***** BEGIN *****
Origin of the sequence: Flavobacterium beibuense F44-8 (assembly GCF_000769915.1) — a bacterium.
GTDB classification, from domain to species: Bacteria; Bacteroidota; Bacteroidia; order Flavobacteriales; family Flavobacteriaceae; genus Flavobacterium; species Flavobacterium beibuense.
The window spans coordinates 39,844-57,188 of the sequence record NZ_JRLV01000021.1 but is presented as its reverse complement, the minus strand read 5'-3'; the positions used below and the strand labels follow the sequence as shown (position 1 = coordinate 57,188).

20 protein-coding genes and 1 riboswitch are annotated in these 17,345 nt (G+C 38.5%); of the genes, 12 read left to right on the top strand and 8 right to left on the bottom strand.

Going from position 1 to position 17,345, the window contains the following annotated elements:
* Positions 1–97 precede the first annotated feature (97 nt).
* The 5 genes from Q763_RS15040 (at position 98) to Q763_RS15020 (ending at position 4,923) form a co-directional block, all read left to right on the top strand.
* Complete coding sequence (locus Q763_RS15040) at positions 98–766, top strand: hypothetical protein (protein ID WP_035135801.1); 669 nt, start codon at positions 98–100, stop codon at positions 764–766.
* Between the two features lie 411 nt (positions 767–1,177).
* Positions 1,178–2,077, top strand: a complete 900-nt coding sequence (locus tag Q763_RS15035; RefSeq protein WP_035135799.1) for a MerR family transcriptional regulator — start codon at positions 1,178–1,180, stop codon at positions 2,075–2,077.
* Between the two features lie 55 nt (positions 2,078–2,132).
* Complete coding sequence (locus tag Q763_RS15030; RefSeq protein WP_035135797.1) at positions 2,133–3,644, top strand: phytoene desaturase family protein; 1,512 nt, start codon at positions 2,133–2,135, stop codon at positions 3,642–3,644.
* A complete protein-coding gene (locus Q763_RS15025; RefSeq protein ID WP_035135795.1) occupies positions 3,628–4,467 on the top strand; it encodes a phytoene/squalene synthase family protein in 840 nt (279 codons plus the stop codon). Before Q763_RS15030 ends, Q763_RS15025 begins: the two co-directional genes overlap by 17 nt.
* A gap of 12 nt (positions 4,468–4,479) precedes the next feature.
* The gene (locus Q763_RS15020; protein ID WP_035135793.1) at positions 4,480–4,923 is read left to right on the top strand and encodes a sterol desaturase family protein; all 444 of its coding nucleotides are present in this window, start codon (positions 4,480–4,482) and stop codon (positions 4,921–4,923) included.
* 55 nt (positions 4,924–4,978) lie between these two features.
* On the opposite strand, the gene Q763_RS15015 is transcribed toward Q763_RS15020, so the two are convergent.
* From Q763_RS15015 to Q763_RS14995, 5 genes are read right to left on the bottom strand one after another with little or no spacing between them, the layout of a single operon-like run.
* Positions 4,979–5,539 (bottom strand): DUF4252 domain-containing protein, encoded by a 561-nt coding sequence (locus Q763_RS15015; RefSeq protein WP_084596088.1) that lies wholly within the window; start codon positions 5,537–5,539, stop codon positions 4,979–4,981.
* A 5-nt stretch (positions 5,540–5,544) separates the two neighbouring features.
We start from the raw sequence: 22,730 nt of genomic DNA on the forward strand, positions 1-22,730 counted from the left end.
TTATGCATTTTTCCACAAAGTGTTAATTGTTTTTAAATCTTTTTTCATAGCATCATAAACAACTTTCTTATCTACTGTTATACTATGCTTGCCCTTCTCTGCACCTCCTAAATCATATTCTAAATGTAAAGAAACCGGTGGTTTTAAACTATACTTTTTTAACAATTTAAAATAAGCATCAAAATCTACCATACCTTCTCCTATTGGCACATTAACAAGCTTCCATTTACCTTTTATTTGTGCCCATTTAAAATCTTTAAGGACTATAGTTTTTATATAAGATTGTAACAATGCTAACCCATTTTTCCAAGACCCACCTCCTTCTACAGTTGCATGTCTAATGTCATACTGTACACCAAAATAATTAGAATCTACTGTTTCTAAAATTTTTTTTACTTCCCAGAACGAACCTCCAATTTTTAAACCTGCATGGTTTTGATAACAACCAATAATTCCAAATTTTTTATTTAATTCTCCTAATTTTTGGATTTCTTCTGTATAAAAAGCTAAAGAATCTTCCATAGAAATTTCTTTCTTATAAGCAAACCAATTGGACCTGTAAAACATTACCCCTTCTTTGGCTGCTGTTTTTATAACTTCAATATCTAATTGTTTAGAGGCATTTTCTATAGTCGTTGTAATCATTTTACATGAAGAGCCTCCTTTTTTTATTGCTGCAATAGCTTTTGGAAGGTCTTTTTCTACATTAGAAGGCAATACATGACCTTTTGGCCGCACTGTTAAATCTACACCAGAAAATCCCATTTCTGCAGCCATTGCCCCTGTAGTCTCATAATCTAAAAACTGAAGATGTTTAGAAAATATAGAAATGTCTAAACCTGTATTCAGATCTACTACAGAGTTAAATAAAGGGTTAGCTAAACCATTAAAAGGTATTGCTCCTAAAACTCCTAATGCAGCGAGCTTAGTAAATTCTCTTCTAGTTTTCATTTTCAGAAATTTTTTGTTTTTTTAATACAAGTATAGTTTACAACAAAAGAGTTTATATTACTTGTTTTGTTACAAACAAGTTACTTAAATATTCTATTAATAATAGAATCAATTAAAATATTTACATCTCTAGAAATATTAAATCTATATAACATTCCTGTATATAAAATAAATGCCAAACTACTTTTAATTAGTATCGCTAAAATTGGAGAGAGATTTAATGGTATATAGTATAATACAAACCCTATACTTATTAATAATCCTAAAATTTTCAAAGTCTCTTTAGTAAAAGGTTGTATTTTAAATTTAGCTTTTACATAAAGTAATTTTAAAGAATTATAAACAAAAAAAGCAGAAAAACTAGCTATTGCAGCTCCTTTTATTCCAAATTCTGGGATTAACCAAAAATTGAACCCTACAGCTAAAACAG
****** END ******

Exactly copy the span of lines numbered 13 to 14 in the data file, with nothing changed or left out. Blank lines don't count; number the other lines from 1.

* A complete protein-coding gene (locus Q763_RS15025; RefSeq protein ID WP_035135795.1) occupies positions 3,628–4,467 on the top strand; it encodes a phytoene/squalene synthase family protein in 840 nt (279 codons plus the stop codon). Before Q763_RS15030 ends, Q763_RS15025 begins: the two co-directional genes overlap by 17 nt.
* A gap of 12 nt (positions 4,468–4,479) precedes the next feature.